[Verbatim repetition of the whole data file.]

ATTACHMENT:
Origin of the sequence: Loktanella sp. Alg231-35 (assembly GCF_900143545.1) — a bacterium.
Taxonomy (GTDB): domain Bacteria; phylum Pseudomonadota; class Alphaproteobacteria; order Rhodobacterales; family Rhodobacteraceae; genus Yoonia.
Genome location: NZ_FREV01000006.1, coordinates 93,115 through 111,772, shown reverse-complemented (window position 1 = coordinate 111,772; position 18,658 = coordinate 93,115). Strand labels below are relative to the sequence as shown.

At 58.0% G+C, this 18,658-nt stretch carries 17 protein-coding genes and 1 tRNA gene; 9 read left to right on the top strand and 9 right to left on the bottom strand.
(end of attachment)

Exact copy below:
Origin of the sequence: Loktanella sp. Alg231-35 (assembly GCF_900143545.1) — a bacterium.
Taxonomy (GTDB): domain Bacteria; phylum Pseudomonadota; class Alphaproteobacteria; order Rhodobacterales; family Rhodobacteraceae; genus Yoonia.
Genome location: NZ_FREV01000006.1, coordinates 93,115 through 111,772, shown reverse-complemented (window position 1 = coordinate 111,772; position 18,658 = coordinate 93,115). Strand labels below are relative to the sequence as shown.

At 58.0% G+C, this 18,658-nt stretch carries 17 protein-coding genes and 1 tRNA gene; 9 read left to right on the top strand and 9 right to left on the bottom strand.